Intel has discovered a design issue in a recently released support chip that could damage hard disk drives and DVD-drives.
The company announced Monday that its Intel 6 Series support chip, code-named Cougar Point, could cause Serial-ATA ports to “degrade over time” and adversely impact connected drives.
The design flaw will come at a hefty price for the company, with the recall and repair bill expected to hit US$700 million.
The faulty chip was shipped with PCs that rely on its new Sandy Bridge processors, however the new processor itself was not affected, Intel claimed.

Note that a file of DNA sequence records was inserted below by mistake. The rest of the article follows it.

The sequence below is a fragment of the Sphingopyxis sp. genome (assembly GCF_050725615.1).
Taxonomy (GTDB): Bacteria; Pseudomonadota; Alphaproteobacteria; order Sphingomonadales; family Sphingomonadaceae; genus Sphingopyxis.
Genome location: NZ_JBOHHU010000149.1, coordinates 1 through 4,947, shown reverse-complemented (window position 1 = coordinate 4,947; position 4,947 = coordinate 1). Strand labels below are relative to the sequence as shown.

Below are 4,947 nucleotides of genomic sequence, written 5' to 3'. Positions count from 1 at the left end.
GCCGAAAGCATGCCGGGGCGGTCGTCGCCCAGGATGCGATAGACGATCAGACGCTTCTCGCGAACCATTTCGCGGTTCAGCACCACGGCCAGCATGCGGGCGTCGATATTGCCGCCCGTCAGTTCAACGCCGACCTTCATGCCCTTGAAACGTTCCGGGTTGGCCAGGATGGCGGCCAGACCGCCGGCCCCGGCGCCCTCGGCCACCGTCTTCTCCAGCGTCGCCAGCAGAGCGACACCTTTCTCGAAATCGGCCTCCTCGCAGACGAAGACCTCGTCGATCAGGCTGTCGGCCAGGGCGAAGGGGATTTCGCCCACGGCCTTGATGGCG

Intel believed the chip will mostly affect its OEM customers, since systems containing it only began shipping from January 9.
“The company believes that relatively few consumers are impacted by this issue,” it said.
However, end consumers using Second Generation Core i5 and Core i7 quad core systems could be affected, it warned.
“Intel believes that consumers can continue to use their systems with confidence, while working with their computer manufacturer for a permanent solution,” it said.
Intel downgraded its guidance on first quarter revenues by US$300 million as it terminates production of the chip, with the replacement chip expected to begin reaching customers in February.
Full production recovery will take until April, it said.
The company warned that the impact on revenues could worsen if its customers fill parts shortages during that period with rival’s components.
Intel said it would work with OEMs to recall the chip and plans to “support modifications or replacements needed on motherboards or systems”.